[PATCH] Cygwin: fegetenv() in winsup/cygwin/fenv.cc should not disable exceptions!

Houder houder@xs4all.nl
Fri Aug 3 09:27:00 GMT 2018


On 2018-08-03 09:36, Corinna Vinschen wrote:
> Hi J.H.,
> 
> Pushed with tweaks.  The string in __asm__ statements works a

Bah! Must be the heat! I did a compare (sdiff), but missed it. You
are correct: the '\n' is required.

> bit different and I made a slight change to the commit message.

No problem! (you could have gone even further; your command of the
English language is far better than mine).

> In terms of x86_64, do we have to change the fenv stuff completely
> to use only SSE opcodes?  Does that make sense at all?

Ho! I have to disappoint you here! I am not an expert at all.

Basically, it was Anton Lavrentiev (Cygwin ML, July 9 2018) who got
me interested.

I created my little STC:

feenableexcept()
fegetenv(&fpenv)
fegetenv(FE_DFL_ENV) // to be switched on and off
operation to provoke exception
fesetenv(&fpenv)

I could not make "head or tail" of what was happening; especially
when I expected to see the exception triggered.

On WoW, but also on x86_64.

The standard (and manual page) that describe "fenv" is a disaster.
(too me far too abstract).

That is why I started comparing Cywgin with glibc. Comparing the
implementation by Dave Korn (Cygwin, some 8 years ago), and that
by Andreas Jaeger (glibc).

Only then, I started studying the manuals written by Intel. But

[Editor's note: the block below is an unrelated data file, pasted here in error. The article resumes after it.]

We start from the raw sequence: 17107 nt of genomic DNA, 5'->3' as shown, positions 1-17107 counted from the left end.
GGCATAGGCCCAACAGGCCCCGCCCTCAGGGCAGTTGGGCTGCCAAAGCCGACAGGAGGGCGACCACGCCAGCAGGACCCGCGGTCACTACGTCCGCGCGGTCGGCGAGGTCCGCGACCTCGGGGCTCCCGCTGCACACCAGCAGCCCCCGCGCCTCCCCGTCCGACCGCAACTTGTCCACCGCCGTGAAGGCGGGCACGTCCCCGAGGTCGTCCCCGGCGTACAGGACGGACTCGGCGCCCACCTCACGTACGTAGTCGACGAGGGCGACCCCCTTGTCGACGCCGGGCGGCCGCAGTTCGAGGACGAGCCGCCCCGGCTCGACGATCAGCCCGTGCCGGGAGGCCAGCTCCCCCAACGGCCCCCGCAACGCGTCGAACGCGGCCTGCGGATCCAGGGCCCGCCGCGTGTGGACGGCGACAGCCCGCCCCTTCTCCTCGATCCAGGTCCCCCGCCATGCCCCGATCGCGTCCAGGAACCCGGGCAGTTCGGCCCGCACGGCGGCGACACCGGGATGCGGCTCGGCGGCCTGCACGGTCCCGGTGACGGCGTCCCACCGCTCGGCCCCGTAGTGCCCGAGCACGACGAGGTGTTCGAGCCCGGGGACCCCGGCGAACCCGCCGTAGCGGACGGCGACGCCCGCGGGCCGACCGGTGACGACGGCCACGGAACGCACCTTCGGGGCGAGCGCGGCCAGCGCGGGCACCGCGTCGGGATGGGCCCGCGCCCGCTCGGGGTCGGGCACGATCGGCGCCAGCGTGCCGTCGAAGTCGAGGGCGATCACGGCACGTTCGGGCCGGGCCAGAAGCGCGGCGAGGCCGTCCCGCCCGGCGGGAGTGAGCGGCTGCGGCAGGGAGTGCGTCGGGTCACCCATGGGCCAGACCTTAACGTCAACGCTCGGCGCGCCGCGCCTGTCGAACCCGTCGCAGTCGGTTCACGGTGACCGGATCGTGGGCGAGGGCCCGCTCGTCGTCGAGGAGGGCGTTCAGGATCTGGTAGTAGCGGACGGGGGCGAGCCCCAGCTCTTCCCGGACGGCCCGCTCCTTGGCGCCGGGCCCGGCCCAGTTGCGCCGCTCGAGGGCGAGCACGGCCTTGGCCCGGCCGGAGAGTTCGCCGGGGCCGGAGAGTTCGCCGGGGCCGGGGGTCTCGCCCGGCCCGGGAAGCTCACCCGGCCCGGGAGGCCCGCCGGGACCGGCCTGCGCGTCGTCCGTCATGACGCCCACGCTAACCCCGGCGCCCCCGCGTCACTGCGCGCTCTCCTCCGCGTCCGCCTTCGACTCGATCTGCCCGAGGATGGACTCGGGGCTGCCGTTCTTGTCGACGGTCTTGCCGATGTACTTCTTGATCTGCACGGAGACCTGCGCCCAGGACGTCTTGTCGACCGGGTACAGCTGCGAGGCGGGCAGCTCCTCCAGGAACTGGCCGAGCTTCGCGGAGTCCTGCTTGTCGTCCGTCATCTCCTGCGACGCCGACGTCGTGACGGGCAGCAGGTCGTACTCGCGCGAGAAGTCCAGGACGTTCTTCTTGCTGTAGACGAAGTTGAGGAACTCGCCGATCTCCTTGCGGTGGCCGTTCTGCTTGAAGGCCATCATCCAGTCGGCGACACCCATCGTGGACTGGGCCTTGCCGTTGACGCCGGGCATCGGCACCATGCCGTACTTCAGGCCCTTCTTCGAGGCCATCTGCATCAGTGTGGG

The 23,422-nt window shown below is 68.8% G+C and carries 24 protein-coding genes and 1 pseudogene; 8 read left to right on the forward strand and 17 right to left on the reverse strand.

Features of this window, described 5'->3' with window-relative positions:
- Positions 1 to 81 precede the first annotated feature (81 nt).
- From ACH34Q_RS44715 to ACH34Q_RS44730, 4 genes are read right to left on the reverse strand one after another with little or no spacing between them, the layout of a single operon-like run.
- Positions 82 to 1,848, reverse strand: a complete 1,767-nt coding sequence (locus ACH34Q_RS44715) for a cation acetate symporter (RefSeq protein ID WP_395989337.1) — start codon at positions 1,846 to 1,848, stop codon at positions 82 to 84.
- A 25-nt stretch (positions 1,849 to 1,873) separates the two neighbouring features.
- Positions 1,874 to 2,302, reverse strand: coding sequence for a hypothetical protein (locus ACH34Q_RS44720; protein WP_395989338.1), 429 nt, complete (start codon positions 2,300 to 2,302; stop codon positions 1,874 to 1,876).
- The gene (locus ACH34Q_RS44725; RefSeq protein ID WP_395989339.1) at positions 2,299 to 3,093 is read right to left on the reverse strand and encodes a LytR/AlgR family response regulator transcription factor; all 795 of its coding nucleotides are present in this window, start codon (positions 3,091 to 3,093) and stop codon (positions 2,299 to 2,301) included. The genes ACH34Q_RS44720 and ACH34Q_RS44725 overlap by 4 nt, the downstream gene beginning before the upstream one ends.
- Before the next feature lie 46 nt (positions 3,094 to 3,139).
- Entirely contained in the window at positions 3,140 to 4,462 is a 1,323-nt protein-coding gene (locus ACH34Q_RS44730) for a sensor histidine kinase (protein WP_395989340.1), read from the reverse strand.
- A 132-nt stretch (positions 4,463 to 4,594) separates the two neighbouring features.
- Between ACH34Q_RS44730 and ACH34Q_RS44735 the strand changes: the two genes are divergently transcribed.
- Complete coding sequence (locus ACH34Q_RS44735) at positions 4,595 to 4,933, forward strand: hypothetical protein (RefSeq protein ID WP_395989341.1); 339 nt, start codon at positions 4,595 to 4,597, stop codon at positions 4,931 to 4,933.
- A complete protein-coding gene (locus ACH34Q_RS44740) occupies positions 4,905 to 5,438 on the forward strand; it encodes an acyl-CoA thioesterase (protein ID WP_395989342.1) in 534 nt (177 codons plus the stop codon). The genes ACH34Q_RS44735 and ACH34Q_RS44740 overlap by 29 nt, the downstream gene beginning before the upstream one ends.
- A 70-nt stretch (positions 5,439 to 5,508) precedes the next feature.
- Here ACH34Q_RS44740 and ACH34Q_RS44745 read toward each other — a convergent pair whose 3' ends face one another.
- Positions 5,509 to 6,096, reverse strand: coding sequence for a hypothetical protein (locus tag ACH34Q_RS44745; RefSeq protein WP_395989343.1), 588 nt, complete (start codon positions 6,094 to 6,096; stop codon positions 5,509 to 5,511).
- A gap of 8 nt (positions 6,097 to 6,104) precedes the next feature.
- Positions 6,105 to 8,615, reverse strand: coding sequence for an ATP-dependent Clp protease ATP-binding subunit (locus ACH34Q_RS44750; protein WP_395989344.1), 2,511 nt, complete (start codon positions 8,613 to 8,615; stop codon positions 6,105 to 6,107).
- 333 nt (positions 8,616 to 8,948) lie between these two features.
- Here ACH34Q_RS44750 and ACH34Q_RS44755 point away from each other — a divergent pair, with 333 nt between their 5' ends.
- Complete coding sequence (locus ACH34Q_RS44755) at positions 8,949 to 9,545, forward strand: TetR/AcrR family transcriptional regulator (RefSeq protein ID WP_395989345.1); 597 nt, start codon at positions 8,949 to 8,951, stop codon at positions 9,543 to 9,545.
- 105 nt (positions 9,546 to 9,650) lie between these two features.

only as far as was required to get a grasp of what was going on.

First "code-wise", next to understand the behaviour of my STC.

Meaning, my focus of interest have been:

fe{en,dis}ableexcept
fe{get,set)env

and after the repair of fegetenv(), _feinitialise(), as Dave Korn
defines FE_ALL_EXCEPT different from Andreas Jaeger.
(in my test environment I used Jaeger's definition, which required
  a slight modification of _feinitialise() )

ONLY after the above was "out of the way", I moved my attention to
WoW: why did exceptions get triggered here, while they were NOT on
x86_64 ?????

I discovered a difference in behaviour between the x87 FPU and SSE.

When an exception is masked, a "default action" is carried out when
an exception occurs. At the same time the associated status flag is
set.
(the manual speaks about a "reasonable" default action, an action
  that is "sufficient" most of the times)

When the exception is enabled again, SSE is not bothered. However
the next _FPU_ statement will notice the status flag set, and will
set the "Exception Summary Bit" (in the FPU's status register).

The next FPU statement after will trigger the exception! (Yes, the
triggering of the exception is "delayed", deferred).

You can read all this in Intel's manuals. Bottom-line, if the FPU
is used, and exceptions are enabled again, one must _first_ clear
all exceptions (again, not needed on SSE).

Returning to your question ...

 From "a logical point of view", Korn's implementation is more or
less the same as Jaeger's implementation.

Why is there "a preference for the x87 FPU" on WoW, I cannot tell.

Why does "using double d = 1.0; long l = d + 0.4" on WoW result
in code that is executed on the x87 FPU ????? (and why does the
reverse occur on x86_64)? (Yes, that is my hypothesis!)

I cannot tell.

Perhaps it is gcc ... I did not investigate any further.

Regards,

Henri



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